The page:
ANTH 111 EXAM 2 Study Guide

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Department
Anthropology
Course
ANTH 111
Professor
Sebastien Lacombe
Semester
Fall

Description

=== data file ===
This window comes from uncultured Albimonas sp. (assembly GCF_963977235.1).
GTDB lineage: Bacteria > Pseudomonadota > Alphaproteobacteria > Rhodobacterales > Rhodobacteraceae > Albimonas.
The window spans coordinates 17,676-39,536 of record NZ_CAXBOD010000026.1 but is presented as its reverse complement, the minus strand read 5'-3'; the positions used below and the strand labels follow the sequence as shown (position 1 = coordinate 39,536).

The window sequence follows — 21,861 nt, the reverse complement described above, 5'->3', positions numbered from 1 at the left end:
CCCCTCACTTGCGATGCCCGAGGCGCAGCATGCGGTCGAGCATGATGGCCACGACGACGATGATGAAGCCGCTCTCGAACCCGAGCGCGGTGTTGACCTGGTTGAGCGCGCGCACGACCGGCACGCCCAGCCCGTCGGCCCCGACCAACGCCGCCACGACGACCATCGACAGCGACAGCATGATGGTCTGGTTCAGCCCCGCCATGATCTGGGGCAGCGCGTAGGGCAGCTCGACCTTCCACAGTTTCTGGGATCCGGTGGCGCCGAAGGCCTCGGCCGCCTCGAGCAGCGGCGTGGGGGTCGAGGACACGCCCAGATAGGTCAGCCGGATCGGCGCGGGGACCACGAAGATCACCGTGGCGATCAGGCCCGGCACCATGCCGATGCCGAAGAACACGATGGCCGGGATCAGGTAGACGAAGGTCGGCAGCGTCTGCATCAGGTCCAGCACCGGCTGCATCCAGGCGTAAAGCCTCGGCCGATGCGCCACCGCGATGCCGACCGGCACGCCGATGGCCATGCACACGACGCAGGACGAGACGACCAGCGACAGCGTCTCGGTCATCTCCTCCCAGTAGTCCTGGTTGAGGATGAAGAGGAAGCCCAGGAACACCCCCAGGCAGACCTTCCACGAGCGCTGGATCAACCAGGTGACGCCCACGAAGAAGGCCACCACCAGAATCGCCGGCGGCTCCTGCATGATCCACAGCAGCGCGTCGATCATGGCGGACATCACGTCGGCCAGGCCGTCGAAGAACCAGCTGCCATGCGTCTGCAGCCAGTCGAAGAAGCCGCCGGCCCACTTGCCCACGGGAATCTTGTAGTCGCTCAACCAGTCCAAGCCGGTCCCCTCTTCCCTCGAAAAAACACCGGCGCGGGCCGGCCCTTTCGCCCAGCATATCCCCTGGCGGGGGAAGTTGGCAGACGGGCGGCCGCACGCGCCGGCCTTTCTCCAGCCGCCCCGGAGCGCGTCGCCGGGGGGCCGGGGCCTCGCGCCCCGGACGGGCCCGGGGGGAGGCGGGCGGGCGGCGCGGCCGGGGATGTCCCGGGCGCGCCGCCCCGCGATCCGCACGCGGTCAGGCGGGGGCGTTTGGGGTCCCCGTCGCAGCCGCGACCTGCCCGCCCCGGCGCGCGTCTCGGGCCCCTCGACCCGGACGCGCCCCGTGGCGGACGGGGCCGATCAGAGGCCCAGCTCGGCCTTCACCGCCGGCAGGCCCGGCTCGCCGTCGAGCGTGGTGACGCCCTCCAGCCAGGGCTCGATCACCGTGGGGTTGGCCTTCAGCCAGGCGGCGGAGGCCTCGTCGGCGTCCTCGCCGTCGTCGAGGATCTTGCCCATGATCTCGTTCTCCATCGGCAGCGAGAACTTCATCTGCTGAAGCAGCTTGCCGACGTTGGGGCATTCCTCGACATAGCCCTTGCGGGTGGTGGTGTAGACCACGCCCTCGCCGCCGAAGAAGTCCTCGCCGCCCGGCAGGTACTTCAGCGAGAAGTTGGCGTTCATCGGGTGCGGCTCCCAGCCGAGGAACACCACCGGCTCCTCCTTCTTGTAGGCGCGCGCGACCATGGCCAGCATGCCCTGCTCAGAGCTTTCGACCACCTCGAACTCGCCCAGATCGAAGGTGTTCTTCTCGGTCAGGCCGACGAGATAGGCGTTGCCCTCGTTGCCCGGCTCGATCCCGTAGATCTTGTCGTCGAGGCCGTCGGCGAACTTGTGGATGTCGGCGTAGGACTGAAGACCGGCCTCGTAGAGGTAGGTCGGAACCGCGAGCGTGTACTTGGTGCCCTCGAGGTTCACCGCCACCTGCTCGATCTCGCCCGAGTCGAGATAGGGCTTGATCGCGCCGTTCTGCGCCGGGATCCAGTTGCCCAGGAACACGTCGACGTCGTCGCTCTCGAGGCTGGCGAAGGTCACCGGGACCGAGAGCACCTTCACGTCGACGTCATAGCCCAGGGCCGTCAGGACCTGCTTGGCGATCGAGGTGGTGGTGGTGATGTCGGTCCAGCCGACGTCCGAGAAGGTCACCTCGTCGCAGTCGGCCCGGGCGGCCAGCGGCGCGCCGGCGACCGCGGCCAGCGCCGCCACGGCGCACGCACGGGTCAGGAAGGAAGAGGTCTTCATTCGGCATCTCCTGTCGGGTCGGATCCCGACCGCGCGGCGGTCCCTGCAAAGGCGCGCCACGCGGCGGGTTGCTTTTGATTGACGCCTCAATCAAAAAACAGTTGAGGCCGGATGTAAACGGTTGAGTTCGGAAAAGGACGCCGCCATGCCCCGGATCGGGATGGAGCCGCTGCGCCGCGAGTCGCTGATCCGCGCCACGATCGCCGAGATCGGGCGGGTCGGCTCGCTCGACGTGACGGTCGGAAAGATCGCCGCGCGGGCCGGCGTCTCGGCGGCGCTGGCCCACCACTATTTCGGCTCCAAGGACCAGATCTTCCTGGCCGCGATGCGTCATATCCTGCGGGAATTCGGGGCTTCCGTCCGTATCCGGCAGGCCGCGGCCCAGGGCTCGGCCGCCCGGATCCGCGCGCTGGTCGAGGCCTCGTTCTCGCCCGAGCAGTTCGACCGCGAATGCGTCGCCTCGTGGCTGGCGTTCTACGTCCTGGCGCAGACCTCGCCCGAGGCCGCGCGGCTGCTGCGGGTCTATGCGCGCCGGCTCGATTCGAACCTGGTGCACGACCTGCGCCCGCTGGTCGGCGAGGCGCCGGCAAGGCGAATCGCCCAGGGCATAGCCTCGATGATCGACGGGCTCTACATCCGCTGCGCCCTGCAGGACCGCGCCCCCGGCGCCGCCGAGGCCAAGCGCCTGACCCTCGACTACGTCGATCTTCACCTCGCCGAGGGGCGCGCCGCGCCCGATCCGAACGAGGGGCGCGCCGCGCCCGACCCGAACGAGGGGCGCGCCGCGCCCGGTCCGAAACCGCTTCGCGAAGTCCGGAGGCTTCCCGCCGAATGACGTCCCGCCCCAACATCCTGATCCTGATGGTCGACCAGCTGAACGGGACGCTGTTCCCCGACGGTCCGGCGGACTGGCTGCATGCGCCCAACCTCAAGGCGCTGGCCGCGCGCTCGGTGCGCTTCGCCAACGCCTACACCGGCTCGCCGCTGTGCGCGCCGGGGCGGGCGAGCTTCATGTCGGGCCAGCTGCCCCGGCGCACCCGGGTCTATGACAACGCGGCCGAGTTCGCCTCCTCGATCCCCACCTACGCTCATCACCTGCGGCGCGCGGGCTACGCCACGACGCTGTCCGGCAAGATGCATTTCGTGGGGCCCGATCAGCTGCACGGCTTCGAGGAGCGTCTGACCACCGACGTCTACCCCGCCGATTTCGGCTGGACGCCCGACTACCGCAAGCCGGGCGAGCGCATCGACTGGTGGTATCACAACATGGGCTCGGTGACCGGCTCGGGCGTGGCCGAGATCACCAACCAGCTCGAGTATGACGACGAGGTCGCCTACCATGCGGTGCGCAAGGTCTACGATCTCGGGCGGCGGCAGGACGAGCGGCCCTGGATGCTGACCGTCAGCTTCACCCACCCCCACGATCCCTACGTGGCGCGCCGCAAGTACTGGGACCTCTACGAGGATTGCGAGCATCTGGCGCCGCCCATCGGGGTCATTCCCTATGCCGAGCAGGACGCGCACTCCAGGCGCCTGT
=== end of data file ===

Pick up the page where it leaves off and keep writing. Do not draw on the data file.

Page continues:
EXAM 2 Intro to Anthropology Archaeology Professor Lacombe Introduction History  First Excavations o Pompeii (1743) o Troy (1872-1873) o Valley of the Kings (1922) Discipline  Excavating the Past o Chronology o Stratigraphy  Depth o Matrix Concept Understanding the Past  Must put aside personal opinions o Look at the facts  Artifacts only make sense in their context  Try to replicate what is found Reconstructing the Past  This is the ultimate responsibility of archaeologists  Archaeology is not about buildings or artifacts o It is about PEOPLE, in SOCIETIES Material Culture  A recurring assemblage of artifacts from a specific time and place Transformation of Material Culture  Transformation to something more “organized,” more standardized o Diversity o Complexity  Examples: o Stone tools evolving  Being able to do finer and finer work o Sewing needles  Bone  Steel  Going beyond the strictly functional aspect o SYMBOLIC  It is harder and harder to distinguish between functional and symbolic  What’s important is the people behind it Why is Context Important?  Need to understand the purpose of things o Understand how each artifact was used in everyday life  There are MANY artifacts, and each was made for a specific purpose  It’s not HOW, but WHY people did something  Example: o Scythian Culture  Very poorly understood  Known exclusively for its burials  Beautifully created jewelry  Setting can be also be important o Example:  Soldiers buried with their horses *Things are preserved when they are frozen in the ground* Conclusion  Material Culture by itself will not tell you anything o You need the people behind it  For this reason, archaeology isn’t that easy Subsistence  Why is it interesting? o It is well-documented in archaeological record Multiple Techniques of Recovery  Faunal Analysis o Studying what they ate o Use bones at the site  These are identified in the lab  Can see food evidence on teeth sometimes o Looks at traces on the bones  How people cut up the animals  Archaeology of Tools o Looking at (mostly stone) tools o Looking at traces  Shape, Marks  Can infer different uses o Looking at residue  On tools and in pottery  Examples: o Spears engraved with animals o Grinding stones o Sickle blades o Fish hooks  Paleoethnobotany o Study of plant remains  Analysis of Coprolites & Stomach Contents o Content of stomach = last meal  Not necessary accurate of everyday meals o Looks at isotopes of carbon  Indicative of certain types of plants  Other Sources? o Cave Art Subsistence Strategies Reflect Social Practices  There is very often a ritual component o Burials, cave paintings  Subsistence = food + everything else about it o The ritual component  All choices were made by the people War and Conflicts Origin of Interpersonal Violence  There is some ambiguity amongst anthropologists o Continuation of biological instinct?  biological o Outcome of competition  cultural o CONFLICT  archaeological Recognizing Violence  (INDIVIDUAL) skeletal evidence is ambiguous o MULTIPLE bodies help  Injury  Force beyond necessary  Location & nature of wounds  Maybe absence of grave goods o COMPLETE CONTEXT IS NECESSARY! Evidence of Interpersonal Violence  No true evidence before the Mesolithic o Accidents? o Isolated examples of violence are not compelling  Increasing & compelling evidence during & after the Neolithic  Enormous regional variation  Examples: o Jebel Sahaba, Sudan  13,000 years ago  24 projectiles embedded in bodies (out of 59 total bodies)  Most compelling evidence of systematic violence Mesolithic Evidence  Ofnet Cave, Germany o 8,500 BP o Mostly women and children  Denmark sites  Very shady because it is spread out  *Beginning to become convincing* Neolithic Evidence  It is difficult to NOT see the evidence  Examples: o Passy-Veron, Bucheres, France  Piles of bones  Arrowheads embedded (in backs especially)  ALL show signs of violent death o Talheim, Germany  34 skeletons  3 groups  Locals – men & children only  Cattle herders  1 Family  Domestic tools used o Herxheim, Germany  2 Trenches  Filled with human & animal (mostly dog) remains  Estimated 1,000 individuals o Bones have been crushed and cut  NOT the dogs, though  Evidence of defleshing & gnawing o Tongliao, China  Entire population killed  ALL show signs of violence  Can also look at settlements o Examples:  Fortifications, gates  These settlements show signs that something has changed Bronze Age & Iron Age  Example: o Biskupin, Poland  Peat did not deplete as quickly  Resulted in preservation o Roads, buildings, and plows o Over 100 houses  Evidence of weapons, not domestic tools o Professional tools Cultural Aspect  This began with the emergence of “states”
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